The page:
The end of 2013 and the first half of 2014 has been a period of significant growth for the logistics market and the busiest period experienced by Michael Page Logistics since before the recession. Many businesses have been actively recruiting as headcount and recruitment freezes have been lifted. Businesses are looking toward future improvements in both efficiency and capability to maintain a competitive advantage in the market.
A related discussion taking place in the logistics sector is the importance of having effective managers with good people engagement skills to increase both employee retention and employee productivity. Employers are placing strong emphasis on identifying and assessing these competencies in potential recruits.
Logistics talent attraction and retention
Employee attraction and retention is an issue that has been of concern over the past six months. The industry needs to continually attract, train and retain graduates into the logistics industry to keep up with demand. Over the last few years, graduate schemes have not always brought enough graduates.
The market is noticeably candidate driven at the moment. Candidates are gaining multiple offers, looking for future progression opportunities while businesses are competing with buy backs.
Michael Page Logistics clients are particularly interested in candidates in solutions design and network optimisation as well as operations managers, senior transport managers and 3PL/carrier managers.
Top three tips for logistics employers in a short-skilled market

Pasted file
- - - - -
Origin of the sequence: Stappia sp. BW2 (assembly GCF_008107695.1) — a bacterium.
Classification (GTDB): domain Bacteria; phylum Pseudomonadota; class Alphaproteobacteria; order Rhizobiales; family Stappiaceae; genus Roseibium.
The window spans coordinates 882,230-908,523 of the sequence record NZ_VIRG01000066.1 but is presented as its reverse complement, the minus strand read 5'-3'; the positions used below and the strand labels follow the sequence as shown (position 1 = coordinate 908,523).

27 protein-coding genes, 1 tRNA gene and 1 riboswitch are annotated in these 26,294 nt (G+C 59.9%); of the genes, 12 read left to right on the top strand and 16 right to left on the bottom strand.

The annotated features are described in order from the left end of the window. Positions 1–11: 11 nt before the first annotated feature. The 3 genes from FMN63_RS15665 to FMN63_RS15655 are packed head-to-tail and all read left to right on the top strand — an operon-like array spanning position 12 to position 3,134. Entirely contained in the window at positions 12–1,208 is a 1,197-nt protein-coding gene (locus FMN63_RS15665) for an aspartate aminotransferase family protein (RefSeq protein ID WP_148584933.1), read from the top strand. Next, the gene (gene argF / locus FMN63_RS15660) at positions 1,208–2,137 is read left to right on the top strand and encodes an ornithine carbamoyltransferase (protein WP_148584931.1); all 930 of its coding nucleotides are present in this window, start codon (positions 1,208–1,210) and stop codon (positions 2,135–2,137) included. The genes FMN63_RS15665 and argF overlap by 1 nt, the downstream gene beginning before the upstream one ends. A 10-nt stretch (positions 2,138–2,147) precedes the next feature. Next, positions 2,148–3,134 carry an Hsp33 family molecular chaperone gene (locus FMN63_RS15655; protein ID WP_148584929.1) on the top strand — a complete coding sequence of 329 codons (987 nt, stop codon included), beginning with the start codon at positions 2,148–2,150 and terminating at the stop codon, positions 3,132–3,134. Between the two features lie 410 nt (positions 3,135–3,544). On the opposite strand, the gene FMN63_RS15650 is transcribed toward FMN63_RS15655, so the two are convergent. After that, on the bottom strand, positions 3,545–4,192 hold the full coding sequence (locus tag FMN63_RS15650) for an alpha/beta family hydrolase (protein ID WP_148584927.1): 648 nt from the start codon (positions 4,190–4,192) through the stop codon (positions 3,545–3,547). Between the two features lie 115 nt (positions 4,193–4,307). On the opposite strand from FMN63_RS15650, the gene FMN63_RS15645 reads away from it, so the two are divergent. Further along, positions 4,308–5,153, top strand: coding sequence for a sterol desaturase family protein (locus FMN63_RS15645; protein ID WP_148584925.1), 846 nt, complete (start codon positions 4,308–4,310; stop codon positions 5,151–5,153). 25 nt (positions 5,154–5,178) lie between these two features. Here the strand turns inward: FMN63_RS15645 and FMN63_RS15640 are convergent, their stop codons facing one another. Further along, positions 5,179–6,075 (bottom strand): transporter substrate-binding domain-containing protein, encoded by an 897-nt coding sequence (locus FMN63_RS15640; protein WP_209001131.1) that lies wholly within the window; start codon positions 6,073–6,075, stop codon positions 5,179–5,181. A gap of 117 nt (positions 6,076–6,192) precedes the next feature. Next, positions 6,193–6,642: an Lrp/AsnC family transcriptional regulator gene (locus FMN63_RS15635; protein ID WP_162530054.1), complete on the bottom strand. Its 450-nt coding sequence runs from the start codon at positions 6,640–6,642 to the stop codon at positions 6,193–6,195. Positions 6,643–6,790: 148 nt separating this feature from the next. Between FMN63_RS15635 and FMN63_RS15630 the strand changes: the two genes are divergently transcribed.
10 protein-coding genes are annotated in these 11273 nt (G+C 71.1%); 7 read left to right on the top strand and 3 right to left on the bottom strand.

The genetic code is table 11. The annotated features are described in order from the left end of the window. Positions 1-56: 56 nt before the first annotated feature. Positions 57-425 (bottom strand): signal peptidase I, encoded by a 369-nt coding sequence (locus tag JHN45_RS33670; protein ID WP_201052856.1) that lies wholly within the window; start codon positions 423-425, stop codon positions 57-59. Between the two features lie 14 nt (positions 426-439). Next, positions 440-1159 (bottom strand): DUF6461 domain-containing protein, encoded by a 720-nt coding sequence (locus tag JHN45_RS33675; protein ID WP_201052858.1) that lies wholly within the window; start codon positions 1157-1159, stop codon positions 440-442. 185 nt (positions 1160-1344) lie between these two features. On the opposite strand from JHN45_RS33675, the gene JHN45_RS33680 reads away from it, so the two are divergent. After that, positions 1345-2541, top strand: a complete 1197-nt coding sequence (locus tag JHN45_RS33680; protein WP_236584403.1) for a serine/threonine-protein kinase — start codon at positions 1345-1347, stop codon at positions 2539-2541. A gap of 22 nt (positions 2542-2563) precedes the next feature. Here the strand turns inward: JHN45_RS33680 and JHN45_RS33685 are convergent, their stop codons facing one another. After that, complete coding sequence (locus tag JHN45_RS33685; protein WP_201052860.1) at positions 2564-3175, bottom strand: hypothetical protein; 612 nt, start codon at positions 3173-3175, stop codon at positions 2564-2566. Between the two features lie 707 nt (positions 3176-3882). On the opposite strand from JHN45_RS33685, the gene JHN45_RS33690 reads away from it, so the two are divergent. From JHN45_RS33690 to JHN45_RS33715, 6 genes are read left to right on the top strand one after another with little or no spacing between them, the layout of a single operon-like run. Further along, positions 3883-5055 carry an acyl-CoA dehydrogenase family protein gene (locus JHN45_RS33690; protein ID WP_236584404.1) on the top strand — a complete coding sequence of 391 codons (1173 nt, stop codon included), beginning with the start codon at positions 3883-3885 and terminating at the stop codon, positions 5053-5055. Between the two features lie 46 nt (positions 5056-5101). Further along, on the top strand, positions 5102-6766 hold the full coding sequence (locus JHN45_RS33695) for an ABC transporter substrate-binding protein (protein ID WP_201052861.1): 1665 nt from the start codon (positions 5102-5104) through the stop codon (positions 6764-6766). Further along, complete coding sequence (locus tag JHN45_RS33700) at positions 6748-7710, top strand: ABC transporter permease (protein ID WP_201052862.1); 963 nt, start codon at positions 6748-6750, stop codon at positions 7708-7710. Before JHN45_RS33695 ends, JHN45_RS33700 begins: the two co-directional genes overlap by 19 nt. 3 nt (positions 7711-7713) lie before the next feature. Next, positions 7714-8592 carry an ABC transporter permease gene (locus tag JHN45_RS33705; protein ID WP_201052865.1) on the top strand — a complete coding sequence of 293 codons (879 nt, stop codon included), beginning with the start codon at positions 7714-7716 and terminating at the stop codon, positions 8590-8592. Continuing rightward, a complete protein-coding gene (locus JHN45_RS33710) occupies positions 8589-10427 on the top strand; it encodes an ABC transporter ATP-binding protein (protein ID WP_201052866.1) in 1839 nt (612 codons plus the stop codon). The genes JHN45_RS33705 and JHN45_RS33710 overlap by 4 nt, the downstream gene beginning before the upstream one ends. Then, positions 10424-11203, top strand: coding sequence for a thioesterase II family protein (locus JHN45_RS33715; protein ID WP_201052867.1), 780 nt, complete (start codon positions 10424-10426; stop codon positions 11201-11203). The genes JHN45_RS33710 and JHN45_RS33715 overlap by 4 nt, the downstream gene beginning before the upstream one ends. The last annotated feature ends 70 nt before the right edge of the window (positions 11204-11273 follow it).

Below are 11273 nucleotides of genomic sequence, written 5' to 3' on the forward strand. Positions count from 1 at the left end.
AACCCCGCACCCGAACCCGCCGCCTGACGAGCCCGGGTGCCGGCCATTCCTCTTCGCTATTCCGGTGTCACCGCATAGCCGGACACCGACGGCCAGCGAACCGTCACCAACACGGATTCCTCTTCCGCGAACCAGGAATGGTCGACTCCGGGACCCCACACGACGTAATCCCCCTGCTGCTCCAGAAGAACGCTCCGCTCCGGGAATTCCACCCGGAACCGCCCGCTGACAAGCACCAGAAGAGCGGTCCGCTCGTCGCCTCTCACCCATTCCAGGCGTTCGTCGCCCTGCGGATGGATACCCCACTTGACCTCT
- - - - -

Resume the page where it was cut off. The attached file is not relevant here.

Looking at the situation as a basic supply vs. demand model, there isn’t necessarily the recruitment equilibrium that most recruiting managers might like going into a recruitment campaign. Employers have to consider the impact on the cost of having or not having the right candidate but also the scarcity of available people.
1. Take time to define your requirements. Whether you are dealing with internal or external recruitment teams, the key is to ensure the recruiter knows exactly what skills you are looking for as well as what skills you can afford to have some flexibility on.
2. Manage the process effectively. In a short-skilled market, a well managed process can be the difference between securing the person you want and letting them slip through your fingers.
3. Sell your opportunity but also your business. It is vital for businesses to know how to sell the opportunity and the organisation in an interview. Remember that an interview is a two-way exchange. The right candidate has to be sure that you have the opportunity they are looking for. Understand what interests the candidate move and ensure you can meet their expectations.
Advice for candidates in the logistics industry
1. Focus on your long-term goals. Where are you now and where do you want to get to?
2. Money is a great motivator, however it usually comes as a result of obtaining new skills. Consider secondments and volunteer for projects internally as this will often give you a new perspective and help you develop new skills.
3. Network with peers and join industry bodies like the CILT. This will help develop your understanding of other roles and sectors and will open doors to training available.
The future for logistics in 2014
Confidence is growing on a daily basis and Michael Page Logistics believes that in the next six months, the logistics market will continue to go from strength to strength. As the sector becomes more candidate driven, wages are likely to increase and there is potential for a significant increase in the use of interim staff to cover gaps in the workforce.
For more information on the logistics industry and how changes are affecting recruitment, contact Phil Townend, manager at Michael Page Logistics.
T: 01908 302416